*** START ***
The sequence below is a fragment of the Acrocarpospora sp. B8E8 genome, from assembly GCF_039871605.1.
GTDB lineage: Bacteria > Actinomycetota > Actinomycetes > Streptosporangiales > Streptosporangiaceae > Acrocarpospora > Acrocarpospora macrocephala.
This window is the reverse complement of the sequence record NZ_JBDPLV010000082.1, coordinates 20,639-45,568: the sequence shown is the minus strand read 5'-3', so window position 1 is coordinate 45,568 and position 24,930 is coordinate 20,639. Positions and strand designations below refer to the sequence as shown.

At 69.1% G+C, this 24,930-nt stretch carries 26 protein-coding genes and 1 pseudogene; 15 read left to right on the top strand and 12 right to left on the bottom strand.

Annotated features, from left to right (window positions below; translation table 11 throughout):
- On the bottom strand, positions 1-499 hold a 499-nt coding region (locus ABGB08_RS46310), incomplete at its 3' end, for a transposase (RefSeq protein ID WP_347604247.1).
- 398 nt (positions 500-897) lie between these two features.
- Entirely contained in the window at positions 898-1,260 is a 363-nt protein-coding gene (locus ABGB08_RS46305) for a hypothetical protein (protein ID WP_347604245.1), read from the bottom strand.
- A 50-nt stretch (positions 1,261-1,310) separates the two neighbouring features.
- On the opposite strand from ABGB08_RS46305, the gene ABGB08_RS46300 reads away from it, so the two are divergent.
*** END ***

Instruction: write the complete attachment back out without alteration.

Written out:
The sequence below is a fragment of the Acrocarpospora sp. B8E8 genome, from assembly GCF_039871605.1.
GTDB lineage: Bacteria > Actinomycetota > Actinomycetes > Streptosporangiales > Streptosporangiaceae > Acrocarpospora > Acrocarpospora macrocephala.
This window is the reverse complement of the sequence record NZ_JBDPLV010000082.1, coordinates 20,639-45,568: the sequence shown is the minus strand read 5'-3', so window position 1 is coordinate 45,568 and position 24,930 is coordinate 20,639. Positions and strand designations below refer to the sequence as shown.

At 69.1% G+C, this 24,930-nt stretch carries 26 protein-coding genes and 1 pseudogene; 15 read left to right on the top strand and 12 right to left on the bottom strand.

Annotated features, from left to right (window positions below; translation table 11 throughout):
- On the bottom strand, positions 1-499 hold a 499-nt coding region (locus ABGB08_RS46310), incomplete at its 3' end, for a transposase (RefSeq protein ID WP_347604247.1).
- 398 nt (positions 500-897) lie between these two features.
- Entirely contained in the window at positions 898-1,260 is a 363-nt protein-coding gene (locus ABGB08_RS46305) for a hypothetical protein (protein ID WP_347604245.1), read from the bottom strand.
- A 50-nt stretch (positions 1,261-1,310) separates the two neighbouring features.
- On the opposite strand from ABGB08_RS46305, the gene ABGB08_RS46300 reads away from it, so the two are divergent.